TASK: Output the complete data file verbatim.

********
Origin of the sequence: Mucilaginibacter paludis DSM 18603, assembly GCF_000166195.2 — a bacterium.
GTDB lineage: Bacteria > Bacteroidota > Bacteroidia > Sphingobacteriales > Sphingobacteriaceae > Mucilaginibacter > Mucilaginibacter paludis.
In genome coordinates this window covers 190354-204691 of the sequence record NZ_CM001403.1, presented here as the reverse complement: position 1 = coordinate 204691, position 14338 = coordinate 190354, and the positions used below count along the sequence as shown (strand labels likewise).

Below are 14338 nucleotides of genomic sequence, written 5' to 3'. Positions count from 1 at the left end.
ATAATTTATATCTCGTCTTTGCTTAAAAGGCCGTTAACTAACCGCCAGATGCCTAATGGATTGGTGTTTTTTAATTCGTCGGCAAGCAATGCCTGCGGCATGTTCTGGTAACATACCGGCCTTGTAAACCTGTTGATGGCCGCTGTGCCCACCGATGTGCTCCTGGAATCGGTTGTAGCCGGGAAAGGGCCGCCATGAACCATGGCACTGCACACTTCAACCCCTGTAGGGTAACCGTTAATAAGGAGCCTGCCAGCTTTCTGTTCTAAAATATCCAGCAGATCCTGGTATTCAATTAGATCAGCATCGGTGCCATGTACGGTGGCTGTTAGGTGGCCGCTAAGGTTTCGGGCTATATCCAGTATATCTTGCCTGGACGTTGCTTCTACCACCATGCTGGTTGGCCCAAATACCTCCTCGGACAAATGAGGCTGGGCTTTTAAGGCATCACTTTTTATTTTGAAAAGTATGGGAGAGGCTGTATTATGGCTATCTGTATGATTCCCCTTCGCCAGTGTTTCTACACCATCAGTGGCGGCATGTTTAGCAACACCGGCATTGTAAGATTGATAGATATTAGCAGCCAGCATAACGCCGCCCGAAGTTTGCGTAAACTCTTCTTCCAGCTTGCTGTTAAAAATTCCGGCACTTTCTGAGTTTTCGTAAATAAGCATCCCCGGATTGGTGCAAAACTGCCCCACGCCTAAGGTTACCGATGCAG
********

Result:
Origin of the sequence: Mucilaginibacter paludis DSM 18603, assembly GCF_000166195.2 — a bacterium.
GTDB lineage: Bacteria > Bacteroidota > Bacteroidia > Sphingobacteriales > Sphingobacteriaceae > Mucilaginibacter > Mucilaginibacter paludis.
In genome coordinates this window covers 190354-204691 of the sequence record NZ_CM001403.1, presented here as the reverse complement: position 1 = coordinate 204691, position 14338 = coordinate 190354, and the positions used below count along the sequence as shown (strand labels likewise).

Below are 14338 nucleotides of genomic sequence, written 5' to 3'. Positions count from 1 at the left end.
ATAATTTATATCTCGTCTTTGCTTAAAAGGCCGTTAACTAACCGCCAGATGCCTAATGGATTGGTGTTTTTTAATTCGTCGGCAAGCAATGCCTGCGGCATGTTCTGGTAACATACCGGCCTTGTAAACCTGTTGATGGCCGCTGTGCCCACCGATGTGCTCCTGGAATCGGTTGTAGCCGGGAAAGGGCCGCCATGAACCATGGCACTGCACACTTCAACCCCTGTAGGGTAACCGTTAATAAGGAGCCTGCCAGCTTTCTGTTCTAAAATATCCAGCAGATCCTGGTATTCAATTAGATCAGCATCGGTGCCATGTACGGTGGCTGTTAGGTGGCCGCTAAGGTTTCGGGCTATATCCAGTATATCTTGCCTGGACGTTGCTTCTACCACCATGCTGGTTGGCCCAAATACCTCCTCGGACAAATGAGGCTGGGCTTTTAAGGCATCACTTTTTATTTTGAAAAGTATGGGAGAGGCTGTATTATGGCTATCTGTATGATTCCCCTTCGCCAGTGTTTCTACACCATCAGTGGCGGCATGTTTAGCAACACCGGCATTGTAAGATTGATAGATATTAGCAGCCAGCATAACGCCGCCCGAAGTTTGCGTAAACTCTTCTTCCAGCTTGCTGTTAAAAATTCCGGCACTTTCTGAGTTTTCGTAAATAAGCATCCCCGGATTGGTGCAAAACTGCCCCACGCCTAAGGTTACCGATGCAG